A Most Violent Year - Online Review

'Chandor really struggles to make an exciting film out of a set up where the lead is devoutly going to avoid several of the things that can make such films exciting'

J.C. Chandor could hardly have had a better start to his feature writing/directing career. Margin Call is close to perfect. I haven't seen All Is Lost but it was reviewed positively by Ben on this very blog and did well at the festivals, if not the end of year awards. For his third effort, Chandor turns to 1980s New York and A Most Violent Year, a film which left me wondering if he is about to become a talent who suffers from heightened expectations.

A Most Violent Year is not a terrible film. It looks great, it has a fantastic lead performance from Oscar Isaac, great support from Jessica Chastain and a good pitch: during the most violent year in the city's history, oil dealer Abel (Isaac) attempts to stay on the straight and narrow whilst his competitors (or someone else) try to derail his business through illegal means.

The problem is that Chandor really struggles to make an exciting film out of a set up where the lead is devoutly going to avoid several of the things that can make such films exciting. It doesn't take a gigantic leap to place Abel on a similar arc to Michael Corleone, slowly being pulled down into internal and external struggles, where various influences push him further towards a criminal enterprise he is already reluctantly a part of. One of the fascinating aspects of the film is that Abel is already on a decidedly dodgy legal footing, pursued by David Oyelowo's DA. Scenes where Abel protests (and apparently wholly believes) his honesty are followed by moments of him squireling documents away from police reach under his mansion. Chastain looms in the background, threatening to unleash her father (some sort of local gangster?). When Abel walks into a meeting of local oil dealers and tells them to 'stop... just stop', he is surely aware his language could be the plea of innocence or the threat of violence.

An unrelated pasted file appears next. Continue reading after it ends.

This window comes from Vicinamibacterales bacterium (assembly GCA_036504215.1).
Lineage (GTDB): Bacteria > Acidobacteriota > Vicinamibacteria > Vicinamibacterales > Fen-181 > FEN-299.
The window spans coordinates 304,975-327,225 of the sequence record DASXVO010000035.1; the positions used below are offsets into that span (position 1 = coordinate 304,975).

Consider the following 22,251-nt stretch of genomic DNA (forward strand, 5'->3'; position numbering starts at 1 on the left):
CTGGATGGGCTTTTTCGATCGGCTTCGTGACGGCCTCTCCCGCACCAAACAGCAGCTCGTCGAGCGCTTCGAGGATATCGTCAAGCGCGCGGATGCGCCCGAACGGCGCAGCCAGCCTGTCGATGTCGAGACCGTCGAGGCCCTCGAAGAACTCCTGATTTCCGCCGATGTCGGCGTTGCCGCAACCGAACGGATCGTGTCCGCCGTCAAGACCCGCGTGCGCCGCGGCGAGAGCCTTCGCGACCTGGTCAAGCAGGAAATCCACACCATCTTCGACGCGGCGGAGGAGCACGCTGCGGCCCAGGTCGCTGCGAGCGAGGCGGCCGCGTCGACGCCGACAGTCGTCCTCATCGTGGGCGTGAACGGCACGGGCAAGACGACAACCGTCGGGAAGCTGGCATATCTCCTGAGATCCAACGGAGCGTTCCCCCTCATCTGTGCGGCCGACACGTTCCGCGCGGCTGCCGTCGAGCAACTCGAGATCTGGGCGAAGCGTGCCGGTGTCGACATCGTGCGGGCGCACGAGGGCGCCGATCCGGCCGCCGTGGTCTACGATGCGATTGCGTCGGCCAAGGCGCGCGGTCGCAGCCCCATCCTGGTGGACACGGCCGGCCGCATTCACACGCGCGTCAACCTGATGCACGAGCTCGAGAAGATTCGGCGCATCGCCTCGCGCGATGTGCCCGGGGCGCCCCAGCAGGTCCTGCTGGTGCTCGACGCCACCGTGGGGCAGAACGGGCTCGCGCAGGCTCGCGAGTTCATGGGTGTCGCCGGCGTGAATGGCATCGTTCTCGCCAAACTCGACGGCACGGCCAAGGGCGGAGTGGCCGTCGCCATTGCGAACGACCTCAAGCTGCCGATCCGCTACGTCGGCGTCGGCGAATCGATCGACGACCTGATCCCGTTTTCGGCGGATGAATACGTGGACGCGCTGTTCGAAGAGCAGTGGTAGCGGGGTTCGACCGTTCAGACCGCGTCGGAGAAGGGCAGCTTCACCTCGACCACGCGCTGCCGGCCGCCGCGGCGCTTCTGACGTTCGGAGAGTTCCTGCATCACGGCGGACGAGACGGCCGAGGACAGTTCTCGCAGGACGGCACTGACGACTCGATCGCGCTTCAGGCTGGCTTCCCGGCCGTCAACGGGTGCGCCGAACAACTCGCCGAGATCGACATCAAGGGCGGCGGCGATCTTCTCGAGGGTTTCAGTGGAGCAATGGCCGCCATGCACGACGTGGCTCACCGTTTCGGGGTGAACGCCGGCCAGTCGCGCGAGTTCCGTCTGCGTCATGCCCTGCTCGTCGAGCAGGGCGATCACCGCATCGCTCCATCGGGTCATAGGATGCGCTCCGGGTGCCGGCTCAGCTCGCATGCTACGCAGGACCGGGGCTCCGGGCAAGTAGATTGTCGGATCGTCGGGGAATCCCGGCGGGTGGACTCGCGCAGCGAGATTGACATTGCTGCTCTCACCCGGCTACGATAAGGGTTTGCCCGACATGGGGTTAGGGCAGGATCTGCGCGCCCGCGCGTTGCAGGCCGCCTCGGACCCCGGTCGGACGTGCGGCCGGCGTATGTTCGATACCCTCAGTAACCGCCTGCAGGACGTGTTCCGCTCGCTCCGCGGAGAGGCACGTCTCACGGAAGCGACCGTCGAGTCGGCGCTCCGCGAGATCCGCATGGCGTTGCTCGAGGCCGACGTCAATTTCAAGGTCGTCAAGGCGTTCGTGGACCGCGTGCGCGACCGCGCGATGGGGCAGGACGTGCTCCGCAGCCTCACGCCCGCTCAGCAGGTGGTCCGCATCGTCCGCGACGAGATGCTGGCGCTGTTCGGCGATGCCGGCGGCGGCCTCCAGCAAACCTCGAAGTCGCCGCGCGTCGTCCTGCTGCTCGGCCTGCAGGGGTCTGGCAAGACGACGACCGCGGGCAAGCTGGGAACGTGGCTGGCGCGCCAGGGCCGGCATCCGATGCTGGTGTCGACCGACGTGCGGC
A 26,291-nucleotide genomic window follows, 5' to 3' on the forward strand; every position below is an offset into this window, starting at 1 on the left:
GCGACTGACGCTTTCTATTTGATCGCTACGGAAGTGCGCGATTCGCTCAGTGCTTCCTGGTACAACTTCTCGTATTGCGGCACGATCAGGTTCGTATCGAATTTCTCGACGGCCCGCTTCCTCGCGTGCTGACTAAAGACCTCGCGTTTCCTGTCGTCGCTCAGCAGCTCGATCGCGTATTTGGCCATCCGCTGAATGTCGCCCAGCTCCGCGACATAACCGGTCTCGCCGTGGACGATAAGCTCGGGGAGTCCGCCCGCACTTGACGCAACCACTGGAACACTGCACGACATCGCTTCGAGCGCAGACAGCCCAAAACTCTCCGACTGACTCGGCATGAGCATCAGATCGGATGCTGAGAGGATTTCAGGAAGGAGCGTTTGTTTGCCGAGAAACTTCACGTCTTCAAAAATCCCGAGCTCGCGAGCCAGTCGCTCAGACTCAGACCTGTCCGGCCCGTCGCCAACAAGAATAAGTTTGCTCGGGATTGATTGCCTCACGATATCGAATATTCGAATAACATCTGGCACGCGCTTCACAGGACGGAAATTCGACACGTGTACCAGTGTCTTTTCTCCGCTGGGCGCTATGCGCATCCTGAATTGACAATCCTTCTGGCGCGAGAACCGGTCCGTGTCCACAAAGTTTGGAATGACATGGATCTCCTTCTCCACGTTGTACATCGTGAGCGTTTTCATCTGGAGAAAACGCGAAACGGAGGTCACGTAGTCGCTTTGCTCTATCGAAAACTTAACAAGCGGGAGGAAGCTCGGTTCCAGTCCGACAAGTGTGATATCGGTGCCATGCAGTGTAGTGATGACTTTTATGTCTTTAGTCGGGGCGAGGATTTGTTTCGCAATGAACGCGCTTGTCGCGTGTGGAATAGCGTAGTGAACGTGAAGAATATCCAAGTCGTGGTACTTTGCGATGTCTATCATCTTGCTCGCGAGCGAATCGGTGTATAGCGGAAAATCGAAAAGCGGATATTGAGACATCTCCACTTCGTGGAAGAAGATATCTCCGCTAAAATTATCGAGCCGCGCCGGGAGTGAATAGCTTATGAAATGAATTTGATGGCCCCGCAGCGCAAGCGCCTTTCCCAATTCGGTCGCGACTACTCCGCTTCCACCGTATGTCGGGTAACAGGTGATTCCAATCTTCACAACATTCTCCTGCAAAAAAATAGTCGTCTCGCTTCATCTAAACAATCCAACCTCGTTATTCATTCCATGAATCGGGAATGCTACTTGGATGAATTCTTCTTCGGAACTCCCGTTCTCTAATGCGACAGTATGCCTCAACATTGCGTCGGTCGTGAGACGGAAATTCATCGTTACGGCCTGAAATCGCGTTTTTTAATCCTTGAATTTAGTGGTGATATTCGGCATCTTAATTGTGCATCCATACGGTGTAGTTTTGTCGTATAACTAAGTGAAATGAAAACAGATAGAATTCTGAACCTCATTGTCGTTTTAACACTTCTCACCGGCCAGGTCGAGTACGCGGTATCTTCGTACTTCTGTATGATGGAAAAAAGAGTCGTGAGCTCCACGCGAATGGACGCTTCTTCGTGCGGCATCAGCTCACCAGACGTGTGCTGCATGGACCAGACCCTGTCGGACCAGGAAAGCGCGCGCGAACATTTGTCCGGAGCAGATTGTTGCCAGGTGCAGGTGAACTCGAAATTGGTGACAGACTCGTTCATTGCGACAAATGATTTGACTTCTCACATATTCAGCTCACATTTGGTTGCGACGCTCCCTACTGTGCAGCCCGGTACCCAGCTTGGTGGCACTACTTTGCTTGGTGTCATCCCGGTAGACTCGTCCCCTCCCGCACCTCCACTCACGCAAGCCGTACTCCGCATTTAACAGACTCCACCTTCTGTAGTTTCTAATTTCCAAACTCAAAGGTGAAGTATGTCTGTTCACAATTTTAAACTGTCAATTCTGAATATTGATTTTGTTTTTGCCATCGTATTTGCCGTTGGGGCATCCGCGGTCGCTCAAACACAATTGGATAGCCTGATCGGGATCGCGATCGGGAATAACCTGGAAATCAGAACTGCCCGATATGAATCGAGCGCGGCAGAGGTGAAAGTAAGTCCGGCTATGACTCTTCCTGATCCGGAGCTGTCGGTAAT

That should all be fascinating, but Chandor never succeeds in making the Drama that replaces the crime and the action compelling. There's hugely little payoff, for one thing, the only sub-plot that gets definitively finished being the one involving a trucker (Elyes Gabel) who has been previously robbed. Chandor loves a metaphor and you wonder if Julian (Gabel) stands in for the other honest folk Abel wants to stand with, but who lack his money, influence and retained lawyers. It's a nice thought, but it adds little to the success of the narrative.

Meanwhile, the director focuses too often on scenes that add little. Abel is obsessively pursuing the purchase of a refinery because he 'needs to own it' for him to feel successful in business (another bit of narrative irony: Anna (Chastain) is central to the business but Abel categorically does not own her). It should be a minor character illustration, but instead it becomes a major focus. Other elements lose out. There's little confrontation with Lawrence (Oyelowo), for example, and Abel's competitors and the perpetrators of the crimes against him are hardly seen, with only Alessandro Nivola given even a little to do. More importantly, Abel and Anna's relationship gets few moments to show the obvious crackle between them (though a scene on a highway is good). Think of this sort of power struggle done well (never better recently than in Netflix's House Of Cards) and this is inert by comparison.

The emergent film from all of that is brave, ignoring the genre conventions of the 1960s-1980s gangster film to instead build a character piece around an unknowingly conflicted focal point. It could have worked, could have been compelling and I wanted it to be both, but it simply isn't, with Chandor replacing the missing elements only with substandard drama. His first miss, but still, there's solace in Meat Loaf: two out of three ain't bad.

A Most Violent Year was playing on BlinkBox.

By Sam Turner. Sam is editor of Film Intel, and can usually be found behind a keyboard with a cup of tea. He likes entertaining films and dislikes the other kind. He's on , Twitter and several places even he doesn't yet know about.

No comments:

Post a Comment